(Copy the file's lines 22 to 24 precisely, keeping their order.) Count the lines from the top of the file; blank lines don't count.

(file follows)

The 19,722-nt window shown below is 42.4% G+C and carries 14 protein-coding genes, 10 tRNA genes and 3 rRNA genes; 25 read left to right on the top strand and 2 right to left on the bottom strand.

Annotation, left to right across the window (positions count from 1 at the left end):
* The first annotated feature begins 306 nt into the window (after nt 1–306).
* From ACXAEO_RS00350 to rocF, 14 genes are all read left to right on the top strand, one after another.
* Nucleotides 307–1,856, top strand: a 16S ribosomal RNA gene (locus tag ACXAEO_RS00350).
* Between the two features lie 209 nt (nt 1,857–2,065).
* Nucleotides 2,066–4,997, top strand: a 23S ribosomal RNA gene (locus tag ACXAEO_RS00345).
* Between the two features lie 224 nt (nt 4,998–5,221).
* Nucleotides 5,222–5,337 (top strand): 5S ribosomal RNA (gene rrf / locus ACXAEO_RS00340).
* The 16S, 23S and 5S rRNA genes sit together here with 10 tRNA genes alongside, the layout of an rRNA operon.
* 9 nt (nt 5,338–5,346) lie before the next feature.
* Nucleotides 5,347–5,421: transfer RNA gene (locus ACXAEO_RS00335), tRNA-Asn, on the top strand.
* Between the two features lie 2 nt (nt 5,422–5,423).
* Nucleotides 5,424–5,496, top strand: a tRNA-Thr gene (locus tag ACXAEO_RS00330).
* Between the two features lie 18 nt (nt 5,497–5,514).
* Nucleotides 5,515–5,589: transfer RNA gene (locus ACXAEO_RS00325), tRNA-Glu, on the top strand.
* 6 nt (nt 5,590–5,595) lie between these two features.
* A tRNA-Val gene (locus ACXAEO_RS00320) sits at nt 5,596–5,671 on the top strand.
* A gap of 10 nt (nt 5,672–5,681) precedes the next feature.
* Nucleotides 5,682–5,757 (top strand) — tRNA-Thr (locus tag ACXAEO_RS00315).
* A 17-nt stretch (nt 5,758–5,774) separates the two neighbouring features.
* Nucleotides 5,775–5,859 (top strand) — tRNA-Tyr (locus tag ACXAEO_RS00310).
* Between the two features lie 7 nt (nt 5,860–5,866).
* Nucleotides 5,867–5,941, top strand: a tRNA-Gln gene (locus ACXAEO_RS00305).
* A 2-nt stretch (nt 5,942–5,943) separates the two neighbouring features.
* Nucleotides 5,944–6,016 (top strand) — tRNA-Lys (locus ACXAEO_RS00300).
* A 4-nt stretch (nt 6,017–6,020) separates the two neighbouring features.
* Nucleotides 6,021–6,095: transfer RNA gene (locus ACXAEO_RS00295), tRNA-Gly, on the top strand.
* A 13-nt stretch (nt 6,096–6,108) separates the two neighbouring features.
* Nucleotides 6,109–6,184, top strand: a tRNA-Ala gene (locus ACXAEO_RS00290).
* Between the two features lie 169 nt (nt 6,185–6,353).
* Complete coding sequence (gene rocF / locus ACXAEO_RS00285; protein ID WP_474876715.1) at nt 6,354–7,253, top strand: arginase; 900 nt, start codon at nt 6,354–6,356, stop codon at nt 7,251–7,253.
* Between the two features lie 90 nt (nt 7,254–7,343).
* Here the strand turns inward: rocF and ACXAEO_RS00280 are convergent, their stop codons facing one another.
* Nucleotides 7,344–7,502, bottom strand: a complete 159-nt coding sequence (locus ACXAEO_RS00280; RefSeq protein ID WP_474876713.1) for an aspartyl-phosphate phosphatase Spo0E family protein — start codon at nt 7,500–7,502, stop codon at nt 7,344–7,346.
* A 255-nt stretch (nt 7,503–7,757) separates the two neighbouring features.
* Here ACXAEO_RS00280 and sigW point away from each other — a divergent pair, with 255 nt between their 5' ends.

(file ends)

* Nucleotides 5,775–5,859 (top strand) — tRNA-Tyr (locus tag ACXAEO_RS00310).
* Between the two features lie 7 nt (nt 5,860–5,866).
* Nucleotides 5,867–5,941, top strand: a tRNA-Gln gene (locus ACXAEO_RS00305).